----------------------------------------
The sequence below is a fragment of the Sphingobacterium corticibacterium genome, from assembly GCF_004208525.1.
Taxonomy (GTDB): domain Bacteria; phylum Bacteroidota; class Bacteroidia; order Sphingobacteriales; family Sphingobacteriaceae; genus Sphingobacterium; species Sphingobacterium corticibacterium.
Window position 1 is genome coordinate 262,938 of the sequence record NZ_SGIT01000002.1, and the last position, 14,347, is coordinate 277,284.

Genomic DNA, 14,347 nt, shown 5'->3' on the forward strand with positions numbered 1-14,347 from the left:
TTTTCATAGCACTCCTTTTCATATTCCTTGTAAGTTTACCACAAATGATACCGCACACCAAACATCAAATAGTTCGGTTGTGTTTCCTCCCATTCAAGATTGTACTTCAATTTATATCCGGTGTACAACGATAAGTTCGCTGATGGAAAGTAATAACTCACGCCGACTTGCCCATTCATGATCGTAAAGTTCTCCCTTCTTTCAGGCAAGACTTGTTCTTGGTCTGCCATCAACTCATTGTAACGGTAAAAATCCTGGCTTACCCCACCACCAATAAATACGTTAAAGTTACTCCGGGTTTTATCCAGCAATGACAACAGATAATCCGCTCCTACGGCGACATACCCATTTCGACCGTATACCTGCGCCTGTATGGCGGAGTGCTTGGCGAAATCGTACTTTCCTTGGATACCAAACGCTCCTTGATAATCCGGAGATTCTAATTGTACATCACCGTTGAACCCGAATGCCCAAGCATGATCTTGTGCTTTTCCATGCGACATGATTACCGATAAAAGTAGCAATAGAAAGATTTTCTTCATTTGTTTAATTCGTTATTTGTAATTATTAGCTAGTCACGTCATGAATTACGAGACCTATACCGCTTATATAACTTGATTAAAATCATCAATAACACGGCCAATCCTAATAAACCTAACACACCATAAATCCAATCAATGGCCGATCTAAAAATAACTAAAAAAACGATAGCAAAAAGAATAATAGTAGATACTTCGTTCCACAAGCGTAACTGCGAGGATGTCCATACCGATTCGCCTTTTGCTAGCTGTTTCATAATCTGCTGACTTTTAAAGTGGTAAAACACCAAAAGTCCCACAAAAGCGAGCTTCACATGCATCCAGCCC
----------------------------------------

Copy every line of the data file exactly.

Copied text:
The sequence below is a fragment of the Sphingobacterium corticibacterium genome, from assembly GCF_004208525.1.
Taxonomy (GTDB): domain Bacteria; phylum Bacteroidota; class Bacteroidia; order Sphingobacteriales; family Sphingobacteriaceae; genus Sphingobacterium; species Sphingobacterium corticibacterium.
Window position 1 is genome coordinate 262,938 of the sequence record NZ_SGIT01000002.1, and the last position, 14,347, is coordinate 277,284.

Genomic DNA, 14,347 nt, shown 5'->3' on the forward strand with positions numbered 1-14,347 from the left:
TTTTCATAGCACTCCTTTTCATATTCCTTGTAAGTTTACCACAAATGATACCGCACACCAAACATCAAATAGTTCGGTTGTGTTTCCTCCCATTCAAGATTGTACTTCAATTTATATCCGGTGTACAACGATAAGTTCGCTGATGGAAAGTAATAACTCACGCCGACTTGCCCATTCATGATCGTAAAGTTCTCCCTTCTTTCAGGCAAGACTTGTTCTTGGTCTGCCATCAACTCATTGTAACGGTAAAAATCCTGGCTTACCCCACCACCAATAAATACGTTAAAGTTACTCCGGGTTTTATCCAGCAATGACAACAGATAATCCGCTCCTACGGCGACATACCCATTTCGACCGTATACCTGCGCCTGTATGGCGGAGTGCTTGGCGAAATCGTACTTTCCTTGGATACCAAACGCTCCTTGATAATCCGGAGATTCTAATTGTACATCACCGTTGAACCCGAATGCCCAAGCATGATCTTGTGCTTTTCCATGCGACATGATTACCGATAAAAGTAGCAATAGAAAGATTTTCTTCATTTGTTTAATTCGTTATTTGTAATTATTAGCTAGTCACGTCATGAATTACGAGACCTATACCGCTTATATAACTTGATTAAAATCATCAATAACACGGCCAATCCTAATAAACCTAACACACCATAAATCCAATCAATGGCCGATCTAAAAATAACTAAAAAAACGATAGCAAAAAGAATAATAGTAGATACTTCGTTCCACAAGCGTAACTGCGAGGATGTCCATACCGATTCGCCTTTTGCTAGCTGTTTCATAATCTGCTGACTTTTAAAGTGGTAAAACACCAAAAGTCCCACAAAAGCGAGCTTCACATGCATCCAGCCC